To an Alligator Farm I Saw Advertised on the Highway by Ashley Kemker

I don’t know if you’ll understand why I’m so bothered,  it’s just that I take  great issue with your billboard on the side of Interstate 4: GATOR-RAMA….FLORIDA CITRUS FOR SALE….FEED LIVE BABY GATORS is what the billboard reads in garish yellow. Then worst of it all, a picture of a grinning, speckled baby alligator sitting on its rump with little fat baby legs sticking out from a diaper. It has limpid blue eyes, and tilts its head like a human infant might do. But this is a mockery of the alligator, for the alligator does not have blue eyes, but they’re the gold of coins covered in river silt. An alligator cannot sit on its rump, as he doesn’t have one, and the hard osteoderms that protect his body wouldn’t allow for sitting up. I have never attempted to put one in a diaper. It is true, however, that alligator children are speckled yellow and green so their mother can find them and hide them in the reeds after they’ve emerged from their hot eggs. The children become darker as they grow, their pale stomachs ghostly white when viewed from above, say, in a river or spring, and they go through all the arteries and pooling lakes up and down, to Okefenokee, where they start fires in the fallen beech leaves with their dry scales, drift down to Hell’s Bay to see their old grandfathers, before splitting off from their caiman brothers and wishing them luck in South America. They slept in the warm coastal rivers when most of the water of the world was locked into glaciers, then emerged at the top of the Messinian Age to snatch the young of grazing giants, then an eye blink later, to escape the brain spears of people. Well, that’s just their childhood. When the man alligators get old enough, they sound a low note to call the women, and they do so deep in their billowy throats, sitting together, while the women talk to themselves a ways off in the rippling eel grass, the black slits of their eyes like the darkness that was there before God woke up.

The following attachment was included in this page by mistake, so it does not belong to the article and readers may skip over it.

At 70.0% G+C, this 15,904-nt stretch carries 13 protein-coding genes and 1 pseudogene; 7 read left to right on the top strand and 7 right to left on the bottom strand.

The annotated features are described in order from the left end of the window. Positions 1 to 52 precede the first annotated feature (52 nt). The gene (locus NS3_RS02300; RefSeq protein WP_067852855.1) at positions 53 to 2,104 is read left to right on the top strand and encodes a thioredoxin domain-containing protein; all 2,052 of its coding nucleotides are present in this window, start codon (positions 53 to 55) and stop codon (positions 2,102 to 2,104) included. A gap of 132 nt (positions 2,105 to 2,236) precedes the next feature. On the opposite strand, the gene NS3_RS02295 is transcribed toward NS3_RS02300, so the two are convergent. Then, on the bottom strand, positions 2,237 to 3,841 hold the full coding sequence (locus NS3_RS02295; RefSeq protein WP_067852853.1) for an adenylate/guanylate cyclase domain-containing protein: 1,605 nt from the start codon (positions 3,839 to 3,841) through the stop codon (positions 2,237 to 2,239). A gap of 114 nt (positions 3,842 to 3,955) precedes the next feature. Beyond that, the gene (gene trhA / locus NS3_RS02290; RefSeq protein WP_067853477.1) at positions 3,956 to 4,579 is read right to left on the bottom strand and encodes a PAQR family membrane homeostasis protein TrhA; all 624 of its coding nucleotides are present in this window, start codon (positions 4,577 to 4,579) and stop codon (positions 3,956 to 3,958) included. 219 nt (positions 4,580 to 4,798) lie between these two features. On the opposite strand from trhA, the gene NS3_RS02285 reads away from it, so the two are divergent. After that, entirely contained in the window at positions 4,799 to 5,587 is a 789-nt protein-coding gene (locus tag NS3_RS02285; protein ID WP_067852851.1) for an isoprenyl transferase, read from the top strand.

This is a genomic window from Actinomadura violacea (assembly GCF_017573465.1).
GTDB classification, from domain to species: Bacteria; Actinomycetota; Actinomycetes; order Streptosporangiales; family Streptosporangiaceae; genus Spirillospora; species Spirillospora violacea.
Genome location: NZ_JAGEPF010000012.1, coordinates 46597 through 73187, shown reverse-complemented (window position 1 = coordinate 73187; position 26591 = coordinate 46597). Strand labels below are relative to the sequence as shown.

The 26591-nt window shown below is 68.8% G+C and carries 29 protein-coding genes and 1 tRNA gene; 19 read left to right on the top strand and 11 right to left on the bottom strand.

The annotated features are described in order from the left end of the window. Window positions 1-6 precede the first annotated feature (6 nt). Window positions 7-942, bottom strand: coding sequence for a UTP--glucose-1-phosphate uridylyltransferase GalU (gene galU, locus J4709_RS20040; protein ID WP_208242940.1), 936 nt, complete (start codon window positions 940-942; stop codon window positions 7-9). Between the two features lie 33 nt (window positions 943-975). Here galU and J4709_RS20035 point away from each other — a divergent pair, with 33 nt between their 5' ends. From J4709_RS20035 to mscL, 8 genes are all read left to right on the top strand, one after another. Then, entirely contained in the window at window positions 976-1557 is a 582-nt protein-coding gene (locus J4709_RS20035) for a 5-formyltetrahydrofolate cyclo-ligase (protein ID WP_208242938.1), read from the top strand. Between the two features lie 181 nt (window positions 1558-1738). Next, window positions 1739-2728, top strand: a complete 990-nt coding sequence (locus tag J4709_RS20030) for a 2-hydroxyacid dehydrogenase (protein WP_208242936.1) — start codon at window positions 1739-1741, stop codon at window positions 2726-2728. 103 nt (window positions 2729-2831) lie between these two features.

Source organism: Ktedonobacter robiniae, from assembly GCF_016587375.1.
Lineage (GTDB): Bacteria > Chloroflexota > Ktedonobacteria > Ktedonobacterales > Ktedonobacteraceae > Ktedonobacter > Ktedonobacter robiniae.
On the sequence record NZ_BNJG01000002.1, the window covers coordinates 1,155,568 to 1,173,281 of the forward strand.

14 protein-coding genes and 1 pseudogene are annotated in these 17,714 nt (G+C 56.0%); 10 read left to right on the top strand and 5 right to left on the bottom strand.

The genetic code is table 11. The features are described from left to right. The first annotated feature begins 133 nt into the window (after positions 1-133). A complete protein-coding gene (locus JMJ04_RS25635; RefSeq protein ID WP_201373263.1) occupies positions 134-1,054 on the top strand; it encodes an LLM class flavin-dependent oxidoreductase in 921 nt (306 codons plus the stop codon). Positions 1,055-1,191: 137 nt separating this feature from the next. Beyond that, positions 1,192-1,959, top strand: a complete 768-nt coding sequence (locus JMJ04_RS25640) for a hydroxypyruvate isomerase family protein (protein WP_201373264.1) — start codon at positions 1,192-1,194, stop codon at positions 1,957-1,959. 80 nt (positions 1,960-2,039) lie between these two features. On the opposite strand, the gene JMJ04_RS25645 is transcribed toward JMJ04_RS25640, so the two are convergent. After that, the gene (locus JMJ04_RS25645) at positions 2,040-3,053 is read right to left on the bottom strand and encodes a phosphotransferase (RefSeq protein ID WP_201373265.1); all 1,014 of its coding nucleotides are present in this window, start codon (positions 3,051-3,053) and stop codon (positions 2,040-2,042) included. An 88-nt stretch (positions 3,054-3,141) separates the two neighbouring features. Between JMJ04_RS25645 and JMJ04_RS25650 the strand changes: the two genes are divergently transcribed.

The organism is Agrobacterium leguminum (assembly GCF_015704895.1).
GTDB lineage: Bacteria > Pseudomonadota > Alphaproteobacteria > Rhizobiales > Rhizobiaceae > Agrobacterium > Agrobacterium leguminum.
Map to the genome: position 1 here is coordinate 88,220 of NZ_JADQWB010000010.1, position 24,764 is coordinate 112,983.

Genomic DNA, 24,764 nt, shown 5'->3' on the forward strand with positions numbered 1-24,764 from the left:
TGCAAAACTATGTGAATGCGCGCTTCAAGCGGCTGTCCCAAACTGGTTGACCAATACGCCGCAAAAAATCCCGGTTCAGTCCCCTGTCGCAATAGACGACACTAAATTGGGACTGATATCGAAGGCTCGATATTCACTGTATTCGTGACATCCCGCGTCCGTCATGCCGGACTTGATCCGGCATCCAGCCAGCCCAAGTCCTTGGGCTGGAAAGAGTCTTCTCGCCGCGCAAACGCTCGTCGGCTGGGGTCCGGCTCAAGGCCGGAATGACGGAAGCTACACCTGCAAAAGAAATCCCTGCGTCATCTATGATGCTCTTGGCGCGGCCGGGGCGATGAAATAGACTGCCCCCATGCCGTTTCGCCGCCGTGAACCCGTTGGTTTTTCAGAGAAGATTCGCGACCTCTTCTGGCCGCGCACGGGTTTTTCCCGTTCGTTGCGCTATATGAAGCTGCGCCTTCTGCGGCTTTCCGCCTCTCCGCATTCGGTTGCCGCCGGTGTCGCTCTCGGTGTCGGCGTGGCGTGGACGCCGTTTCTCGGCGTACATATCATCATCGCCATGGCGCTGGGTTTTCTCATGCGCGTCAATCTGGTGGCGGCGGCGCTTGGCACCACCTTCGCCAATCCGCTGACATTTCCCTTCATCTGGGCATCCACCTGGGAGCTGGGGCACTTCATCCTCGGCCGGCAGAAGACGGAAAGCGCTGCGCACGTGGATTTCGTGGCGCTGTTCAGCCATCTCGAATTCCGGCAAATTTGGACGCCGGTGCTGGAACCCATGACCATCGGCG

Anyway. How are they to accomplish their secretive lifedrift through the night of time in the soft places on the Earth in a glass and concrete enclosure? Alligators are shy and don’t just smile for any old billboard. The citrus fruit doesn’t enter into it.

Ashley Kemker is a native Floridian and first year MFA student at the University of New Hampshire. She enjoys Norwegian black metal, obscure history, existentially terrifying her classmates, and eating midnight snacks with her cat.